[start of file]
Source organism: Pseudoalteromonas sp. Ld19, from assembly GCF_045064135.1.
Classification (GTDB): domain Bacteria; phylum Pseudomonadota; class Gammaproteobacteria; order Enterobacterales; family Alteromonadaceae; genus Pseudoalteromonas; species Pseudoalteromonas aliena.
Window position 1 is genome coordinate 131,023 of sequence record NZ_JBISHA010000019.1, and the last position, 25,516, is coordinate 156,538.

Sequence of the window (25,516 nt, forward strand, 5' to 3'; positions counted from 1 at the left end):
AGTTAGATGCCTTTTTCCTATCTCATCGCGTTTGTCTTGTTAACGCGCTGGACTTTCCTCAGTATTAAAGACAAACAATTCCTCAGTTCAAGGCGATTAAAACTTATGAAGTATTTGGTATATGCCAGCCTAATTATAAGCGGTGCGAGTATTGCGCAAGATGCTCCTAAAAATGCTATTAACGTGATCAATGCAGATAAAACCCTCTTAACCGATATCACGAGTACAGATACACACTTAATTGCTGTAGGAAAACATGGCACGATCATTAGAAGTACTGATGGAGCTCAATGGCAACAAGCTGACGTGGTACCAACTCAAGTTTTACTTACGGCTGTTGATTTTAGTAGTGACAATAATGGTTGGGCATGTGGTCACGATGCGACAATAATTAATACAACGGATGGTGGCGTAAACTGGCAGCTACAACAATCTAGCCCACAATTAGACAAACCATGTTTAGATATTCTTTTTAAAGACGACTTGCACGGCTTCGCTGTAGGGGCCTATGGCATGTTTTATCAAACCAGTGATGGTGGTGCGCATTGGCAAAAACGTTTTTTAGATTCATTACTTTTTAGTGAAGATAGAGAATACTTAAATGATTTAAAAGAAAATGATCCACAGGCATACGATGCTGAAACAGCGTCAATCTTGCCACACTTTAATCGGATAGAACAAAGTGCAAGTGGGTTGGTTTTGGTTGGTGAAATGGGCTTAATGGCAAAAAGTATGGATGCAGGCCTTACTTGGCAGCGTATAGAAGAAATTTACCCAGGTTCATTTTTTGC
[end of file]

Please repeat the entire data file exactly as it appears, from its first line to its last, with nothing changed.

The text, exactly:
Source organism: Pseudoalteromonas sp. Ld19, from assembly GCF_045064135.1.
Classification (GTDB): domain Bacteria; phylum Pseudomonadota; class Gammaproteobacteria; order Enterobacterales; family Alteromonadaceae; genus Pseudoalteromonas; species Pseudoalteromonas aliena.
Window position 1 is genome coordinate 131,023 of sequence record NZ_JBISHA010000019.1, and the last position, 25,516, is coordinate 156,538.

Sequence of the window (25,516 nt, forward strand, 5' to 3'; positions counted from 1 at the left end):
AGTTAGATGCCTTTTTCCTATCTCATCGCGTTTGTCTTGTTAACGCGCTGGACTTTCCTCAGTATTAAAGACAAACAATTCCTCAGTTCAAGGCGATTAAAACTTATGAAGTATTTGGTATATGCCAGCCTAATTATAAGCGGTGCGAGTATTGCGCAAGATGCTCCTAAAAATGCTATTAACGTGATCAATGCAGATAAAACCCTCTTAACCGATATCACGAGTACAGATACACACTTAATTGCTGTAGGAAAACATGGCACGATCATTAGAAGTACTGATGGAGCTCAATGGCAACAAGCTGACGTGGTACCAACTCAAGTTTTACTTACGGCTGTTGATTTTAGTAGTGACAATAATGGTTGGGCATGTGGTCACGATGCGACAATAATTAATACAACGGATGGTGGCGTAAACTGGCAGCTACAACAATCTAGCCCACAATTAGACAAACCATGTTTAGATATTCTTTTTAAAGACGACTTGCACGGCTTCGCTGTAGGGGCCTATGGCATGTTTTATCAAACCAGTGATGGTGGTGCGCATTGGCAAAAACGTTTTTTAGATTCATTACTTTTTAGTGAAGATAGAGAATACTTAAATGATTTAAAAGAAAATGATCCACAGGCATACGATGCTGAAACAGCGTCAATCTTGCCACACTTTAATCGGATAGAACAAAGTGCAAGTGGGTTGGTTTTGGTTGGTGAAATGGGCTTAATGGCAAAAAGTATGGATGCAGGCCTTACTTGGCAGCGTATAGAAGAAATTTACCCAGGTTCATTTTTTGC